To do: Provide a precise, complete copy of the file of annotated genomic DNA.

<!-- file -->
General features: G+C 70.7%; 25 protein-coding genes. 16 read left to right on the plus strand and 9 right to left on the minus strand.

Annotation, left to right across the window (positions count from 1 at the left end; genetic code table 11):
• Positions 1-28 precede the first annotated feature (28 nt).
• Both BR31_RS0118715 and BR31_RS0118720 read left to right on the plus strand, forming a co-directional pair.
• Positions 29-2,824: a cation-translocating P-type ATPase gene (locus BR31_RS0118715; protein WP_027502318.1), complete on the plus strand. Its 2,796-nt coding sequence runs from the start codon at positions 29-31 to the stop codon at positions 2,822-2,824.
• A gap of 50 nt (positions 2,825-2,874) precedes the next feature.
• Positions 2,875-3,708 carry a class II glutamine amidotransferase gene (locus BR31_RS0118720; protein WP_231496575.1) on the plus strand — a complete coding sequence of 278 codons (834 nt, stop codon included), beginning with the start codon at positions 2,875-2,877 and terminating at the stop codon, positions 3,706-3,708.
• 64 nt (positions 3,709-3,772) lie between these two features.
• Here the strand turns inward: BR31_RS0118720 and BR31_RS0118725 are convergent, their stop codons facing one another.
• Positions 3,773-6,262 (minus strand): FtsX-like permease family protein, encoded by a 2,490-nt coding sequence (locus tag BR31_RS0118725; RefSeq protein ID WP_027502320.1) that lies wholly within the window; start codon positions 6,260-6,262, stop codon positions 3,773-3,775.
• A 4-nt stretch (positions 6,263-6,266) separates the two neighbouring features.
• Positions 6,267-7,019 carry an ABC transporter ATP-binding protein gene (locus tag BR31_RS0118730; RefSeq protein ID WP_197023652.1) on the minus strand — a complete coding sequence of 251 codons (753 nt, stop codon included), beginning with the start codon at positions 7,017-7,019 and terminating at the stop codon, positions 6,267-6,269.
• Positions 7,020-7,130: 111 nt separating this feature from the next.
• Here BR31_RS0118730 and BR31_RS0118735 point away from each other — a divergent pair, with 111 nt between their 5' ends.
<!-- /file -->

General features: G+C 70.7%; 25 protein-coding genes. 16 read left to right on the plus strand and 9 right to left on the minus strand.

Annotation, left to right across the window (positions count from 1 at the left end; genetic code table 11):
• Positions 1-28 precede the first annotated feature (28 nt).
• Both BR31_RS0118715 and BR31_RS0118720 read left to right on the plus strand, forming a co-directional pair.
• Positions 29-2,824: a cation-translocating P-type ATPase gene (locus BR31_RS0118715; protein WP_027502318.1), complete on the plus strand. Its 2,796-nt coding sequence runs from the start codon at positions 29-31 to the stop codon at positions 2,822-2,824.
• A gap of 50 nt (positions 2,825-2,874) precedes the next feature.
• Positions 2,875-3,708 carry a class II glutamine amidotransferase gene (locus BR31_RS0118720; protein WP_231496575.1) on the plus strand — a complete coding sequence of 278 codons (834 nt, stop codon included), beginning with the start codon at positions 2,875-2,877 and terminating at the stop codon, positions 3,706-3,708.
• 64 nt (positions 3,709-3,772) lie between these two features.
• Here the strand turns inward: BR31_RS0118720 and BR31_RS0118725 are convergent, their stop codons facing one another.
• Positions 3,773-6,262 (minus strand): FtsX-like permease family protein, encoded by a 2,490-nt coding sequence (locus tag BR31_RS0118725; RefSeq protein ID WP_027502320.1) that lies wholly within the window; start codon positions 6,260-6,262, stop codon positions 3,773-3,775.
• A 4-nt stretch (positions 6,263-6,266) separates the two neighbouring features.
• Positions 6,267-7,019 carry an ABC transporter ATP-binding protein gene (locus tag BR31_RS0118730; RefSeq protein ID WP_197023652.1) on the minus strand — a complete coding sequence of 251 codons (753 nt, stop codon included), beginning with the start codon at positions 7,017-7,019 and terminating at the stop codon, positions 6,267-6,269.
• Positions 7,020-7,130: 111 nt separating this feature from the next.
• Here BR31_RS0118730 and BR31_RS0118735 point away from each other — a divergent pair, with 111 nt between their 5' ends.